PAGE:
The evolutionary path of wage theory spans that classical times and the modern. The classical period ending around 1870 was dominated by the subsistence the marginal productivity  theory which held away  in first half of this century. The limitation of the explanatory utility these models gave rise to the bargaining theory which is the most recent of them. The perceived weaknesses of those theories do not really originate from their intrinsic deficiencies mainly.
Dunlop (1957) says that “ The task of wage theory the questions which have conceived successive generation of economist has not always been the same. Indeed, the wage theory of a period can be interpreted as product of:

  1. The economic development and quantities  of the time and place including the movement of wage rates.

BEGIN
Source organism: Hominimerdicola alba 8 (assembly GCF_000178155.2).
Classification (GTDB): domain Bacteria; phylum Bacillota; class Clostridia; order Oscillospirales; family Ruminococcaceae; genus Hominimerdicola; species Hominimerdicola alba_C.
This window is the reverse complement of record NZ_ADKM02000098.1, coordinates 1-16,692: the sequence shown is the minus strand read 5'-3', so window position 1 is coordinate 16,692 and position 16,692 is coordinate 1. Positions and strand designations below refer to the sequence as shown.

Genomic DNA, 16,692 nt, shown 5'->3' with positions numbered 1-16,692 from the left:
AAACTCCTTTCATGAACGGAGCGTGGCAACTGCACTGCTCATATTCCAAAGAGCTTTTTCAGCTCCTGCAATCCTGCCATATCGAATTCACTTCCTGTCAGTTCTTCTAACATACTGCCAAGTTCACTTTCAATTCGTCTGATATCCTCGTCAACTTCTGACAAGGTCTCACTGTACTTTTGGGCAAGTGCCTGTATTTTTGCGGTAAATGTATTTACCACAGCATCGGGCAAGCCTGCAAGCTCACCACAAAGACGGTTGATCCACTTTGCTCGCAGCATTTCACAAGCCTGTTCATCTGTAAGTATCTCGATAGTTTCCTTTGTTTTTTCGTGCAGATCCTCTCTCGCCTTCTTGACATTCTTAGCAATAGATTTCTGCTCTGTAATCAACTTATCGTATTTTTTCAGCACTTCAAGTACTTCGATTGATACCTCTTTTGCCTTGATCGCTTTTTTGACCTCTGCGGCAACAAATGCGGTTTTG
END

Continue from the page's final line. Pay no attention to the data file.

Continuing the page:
2. The wage setting institutions
  3. The dominant economic theory of the period
  4. The policy issues of the day

He concludes by stressing that “…an understanding of the wage discussions of the past must seek to recreate these features of the context.”
The subsistence theory of wages had some noticeable variant. One of such is the mercantilist school, which is perhaps the first group of economic thinkers to the theories on the issue of wage. Philip (1984) underlying their thinking is the problem of establishing a favourable balance of trade, the solution to which they saw in manufacturing industries. They opined that wages must be fixed absolutely to save the national interest. These national which they claimed to represent as to outsell their foreign competitors and if this was to be successful, wages of the workers are kept at the barest minimum, so as not to raise cost of production and consequently the price of their goods. Thus, the wage recommended should be that which could keep the labourer or worker and his family interest, which was the basic consideration of his group.